U.S. credibility in advancing democracy and human rights worldwide was damaged by the violent insurrection at the US Capitol on January 6, Secretary of State Antony Blinken argued this week.
But it would be a shame if the Capitol attack causes policymakers to conclude the United States has so badly tainted its reputation as a democracy that it has no place doing promoting democracy around the world, advocates argue. For one thing, that would leave democracy activists and political dissidents more vulnerable than they already are amid a global trend of democratic backsliding in places such as Turkey, Poland and Hungary and worsening authoritarianism in Venezuela, Russia and China, says Rachel Oswald.
Péter Krekó, a social psychologist who directs the Political Capital Institute, a Budapest-based think tank, said what happened on Jan. 6 serves as an important reminder for pro-democracy forces everywhere about the fragility of the political system, even in the world’s most well-known democracy, she writes for Roll Call.
“What happened in the U.S. Capitol for me is, unfortunately, the textbook case of how tribal rhetoric and this division between good and evil that frequently appeared in Donald Trump’s speeches, how the ongoing polarization trend in the U.S. for almost two decades, and how the conspiracy theories such as QAnon can finally catalyze violence and how it can undermine democratic values,” said Krekó (right), who is researching democratic backsliding in Central and Eastern Europe as a Reagan-Fascell fellow at the U.S.-government funded National Endowment for Democracy (NED).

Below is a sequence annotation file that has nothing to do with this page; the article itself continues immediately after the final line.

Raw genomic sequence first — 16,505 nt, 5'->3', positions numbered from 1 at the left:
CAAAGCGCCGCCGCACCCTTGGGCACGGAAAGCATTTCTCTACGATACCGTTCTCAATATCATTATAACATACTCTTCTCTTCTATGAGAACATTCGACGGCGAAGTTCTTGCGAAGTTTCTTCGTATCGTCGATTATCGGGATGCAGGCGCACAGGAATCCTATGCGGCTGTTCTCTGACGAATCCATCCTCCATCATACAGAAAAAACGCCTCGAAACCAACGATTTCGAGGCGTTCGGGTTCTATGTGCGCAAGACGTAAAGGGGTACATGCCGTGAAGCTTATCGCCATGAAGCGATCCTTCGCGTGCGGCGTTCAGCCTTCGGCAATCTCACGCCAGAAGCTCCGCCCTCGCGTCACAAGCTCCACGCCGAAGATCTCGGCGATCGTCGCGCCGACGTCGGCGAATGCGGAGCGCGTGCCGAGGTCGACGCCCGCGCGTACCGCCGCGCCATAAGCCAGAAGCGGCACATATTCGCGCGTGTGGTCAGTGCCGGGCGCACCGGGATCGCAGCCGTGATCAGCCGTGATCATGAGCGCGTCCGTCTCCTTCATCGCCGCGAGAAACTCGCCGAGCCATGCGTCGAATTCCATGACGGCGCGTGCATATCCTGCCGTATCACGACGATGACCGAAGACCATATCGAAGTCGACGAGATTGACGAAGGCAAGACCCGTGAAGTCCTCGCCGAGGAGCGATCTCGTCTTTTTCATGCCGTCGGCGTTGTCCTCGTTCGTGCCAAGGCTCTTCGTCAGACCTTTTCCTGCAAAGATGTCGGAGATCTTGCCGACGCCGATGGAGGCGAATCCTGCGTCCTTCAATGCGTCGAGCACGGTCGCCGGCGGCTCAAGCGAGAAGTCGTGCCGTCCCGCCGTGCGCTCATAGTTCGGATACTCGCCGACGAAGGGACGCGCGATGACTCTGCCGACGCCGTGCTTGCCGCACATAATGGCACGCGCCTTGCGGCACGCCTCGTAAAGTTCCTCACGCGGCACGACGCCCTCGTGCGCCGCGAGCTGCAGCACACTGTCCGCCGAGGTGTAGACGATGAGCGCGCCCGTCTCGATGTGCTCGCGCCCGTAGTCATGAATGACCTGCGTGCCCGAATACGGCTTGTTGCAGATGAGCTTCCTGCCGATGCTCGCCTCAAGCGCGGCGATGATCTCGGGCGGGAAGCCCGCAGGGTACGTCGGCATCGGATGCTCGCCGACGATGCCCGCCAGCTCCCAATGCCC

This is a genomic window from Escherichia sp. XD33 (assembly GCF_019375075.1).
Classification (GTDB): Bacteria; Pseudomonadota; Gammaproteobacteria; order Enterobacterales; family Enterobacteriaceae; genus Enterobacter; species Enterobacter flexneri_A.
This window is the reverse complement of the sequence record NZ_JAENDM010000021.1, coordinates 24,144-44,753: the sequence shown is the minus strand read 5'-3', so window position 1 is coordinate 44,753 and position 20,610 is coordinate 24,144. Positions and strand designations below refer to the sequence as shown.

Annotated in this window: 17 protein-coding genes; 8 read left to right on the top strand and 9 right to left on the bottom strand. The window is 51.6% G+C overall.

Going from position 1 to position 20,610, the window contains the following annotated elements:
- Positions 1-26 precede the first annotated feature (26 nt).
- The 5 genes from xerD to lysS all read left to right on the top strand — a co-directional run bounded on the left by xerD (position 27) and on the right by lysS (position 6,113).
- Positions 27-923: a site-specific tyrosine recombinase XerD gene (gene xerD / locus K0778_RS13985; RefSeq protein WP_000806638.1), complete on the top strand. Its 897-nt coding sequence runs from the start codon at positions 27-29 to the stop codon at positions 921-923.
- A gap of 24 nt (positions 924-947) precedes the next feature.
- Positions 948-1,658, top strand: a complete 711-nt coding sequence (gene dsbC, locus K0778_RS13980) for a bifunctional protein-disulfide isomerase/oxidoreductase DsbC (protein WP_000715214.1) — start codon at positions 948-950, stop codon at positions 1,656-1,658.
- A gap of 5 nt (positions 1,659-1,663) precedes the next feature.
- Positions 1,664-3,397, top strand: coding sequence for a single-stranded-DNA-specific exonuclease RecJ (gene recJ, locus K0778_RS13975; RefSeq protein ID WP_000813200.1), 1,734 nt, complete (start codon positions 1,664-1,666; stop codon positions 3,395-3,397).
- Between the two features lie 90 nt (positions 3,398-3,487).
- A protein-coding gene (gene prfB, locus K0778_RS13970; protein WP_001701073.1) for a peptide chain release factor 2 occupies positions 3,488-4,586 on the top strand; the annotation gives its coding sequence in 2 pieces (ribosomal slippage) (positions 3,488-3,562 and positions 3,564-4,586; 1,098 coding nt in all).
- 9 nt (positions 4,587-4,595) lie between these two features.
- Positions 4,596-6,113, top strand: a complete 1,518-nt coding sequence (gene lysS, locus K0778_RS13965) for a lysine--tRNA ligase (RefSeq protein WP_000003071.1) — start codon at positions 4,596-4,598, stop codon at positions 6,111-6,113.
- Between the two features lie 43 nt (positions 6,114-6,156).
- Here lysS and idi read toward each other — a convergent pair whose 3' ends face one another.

Pippa Norris, a political scientist at Harvard who examined different levels of dissatisfaction in democratic countries in “Is Western Democracy Backsliding?” finds evidence supportive of less polarized systems, writes for the Times:
Parliamentary democracies with PR elections and stable multiparty coalition governments, typical of the Nordic region, generate a broader consensus about welfare policies addressing inequality, exclusion, and social justice, and this avoids the adversarial winner-take-all divisive politics and social inequality more characteristic of majoritarian systems.
Secretary of State Blinken expressed a degree of optimism, stating that he sees the “glass as half full” because “I think we have a very strong story to tell about the resilience of democracy, the resilience of our institutions and the determination of this country to always try to form a more perfect union.”
“The last thing that small ‘d’ democrats would want to see around the world is the United States retreat,” said Ken Wollack (right), chairman of the NED board. “There isn’t an inconsistency with working on our own democratic system and helping others who are engaged in promoting or sustaining their democratic systems.”